dynamic parallelism and allocating global memory array of type double


What would be the correct way to allocate an array of type double in global memory when using dynamic parallelism

When I store the the array pointer in shared memory, cudaMalloc fails
When I change the data type to (unsigned) int, it succeeds; I suppose it is because of the way anything bigger than 4 bytes is stored in shared memory?

Must I store the pointer in local or global memory…? Hardly desired, this is

One way is to allocate it with malloc (device) and pass the pointer as an argument to the child grid. Another way is to allocate it from the host before the first grid launch.

It’s worth noting that shared memory is not preserved between a parent and child thread in CNP (nor is local memory), so it is invalid to pass anything through shared memory or local memory between threads in different grids (or thread blocks for that matter).

Can you share the code for storing the pointer in shared memory (or describe it in more detail)?

Yes, I have now reverted to first creating the arrays from the host side, and passing pointers to them to the child kernels, via the parent kernel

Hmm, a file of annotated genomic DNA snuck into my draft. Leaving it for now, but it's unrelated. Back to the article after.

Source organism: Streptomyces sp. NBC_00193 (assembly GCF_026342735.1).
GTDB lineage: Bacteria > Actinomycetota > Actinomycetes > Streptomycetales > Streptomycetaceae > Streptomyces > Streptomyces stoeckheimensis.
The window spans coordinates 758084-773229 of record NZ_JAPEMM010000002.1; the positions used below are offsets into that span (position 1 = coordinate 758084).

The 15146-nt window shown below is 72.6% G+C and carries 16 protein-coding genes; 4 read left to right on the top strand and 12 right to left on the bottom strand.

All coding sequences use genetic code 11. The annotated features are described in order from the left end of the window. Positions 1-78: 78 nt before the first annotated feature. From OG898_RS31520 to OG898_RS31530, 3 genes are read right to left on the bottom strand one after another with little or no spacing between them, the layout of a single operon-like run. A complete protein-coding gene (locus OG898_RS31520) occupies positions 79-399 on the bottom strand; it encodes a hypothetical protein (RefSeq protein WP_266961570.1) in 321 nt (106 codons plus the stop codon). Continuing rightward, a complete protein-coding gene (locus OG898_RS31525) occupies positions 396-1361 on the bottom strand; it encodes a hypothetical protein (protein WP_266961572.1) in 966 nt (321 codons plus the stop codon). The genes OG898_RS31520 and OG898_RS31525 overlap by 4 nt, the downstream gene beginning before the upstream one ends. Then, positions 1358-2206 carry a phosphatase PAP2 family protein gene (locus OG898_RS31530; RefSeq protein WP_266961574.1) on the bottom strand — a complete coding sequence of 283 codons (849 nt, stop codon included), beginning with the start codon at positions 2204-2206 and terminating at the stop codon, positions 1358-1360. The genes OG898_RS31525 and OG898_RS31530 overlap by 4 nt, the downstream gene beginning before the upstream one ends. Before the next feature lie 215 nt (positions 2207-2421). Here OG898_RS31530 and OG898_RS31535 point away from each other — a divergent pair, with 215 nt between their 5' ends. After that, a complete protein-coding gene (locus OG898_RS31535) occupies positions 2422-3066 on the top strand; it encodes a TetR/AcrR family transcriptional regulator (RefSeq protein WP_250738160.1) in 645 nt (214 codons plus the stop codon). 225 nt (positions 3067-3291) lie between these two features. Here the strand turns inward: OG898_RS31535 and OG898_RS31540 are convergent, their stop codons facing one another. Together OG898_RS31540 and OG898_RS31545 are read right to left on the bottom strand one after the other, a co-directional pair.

In short, this is what I initially did:

unsigned int i = threadIdx.x;

shared double* ptr;

if (i == 0)
cudaMalloc(&ptr, sizeof(double) * length);

[launch child kernel, and pass pointer to array stored in ptr]

[continue parent kernel]

I can create an unsigned int array this way; and that program debugs and runs just fine

I wanted to create multiple double arrays this way, but the program simply terminates after the 2nd malloc call

There shouldn’t be anything special about your use of shared memory in this case. The pointer is only stored in shared memory between the cudaMalloc call and the child_krnl. From your previous post I thought that you meant that the child kernel was loading it out of shared memory rather than receiving it as a parameter.

You may just want to use ‘malloc’ rather than ‘cudaMalloc’. cudaMalloc on the device is just a wrapper around malloc, and since malloc returns the result directly, you can store it in a register without needing to use shared or local memory.

None of this should cause an error though, and I would suspect that there is something else going on here that isn’t related to the use of shared memory.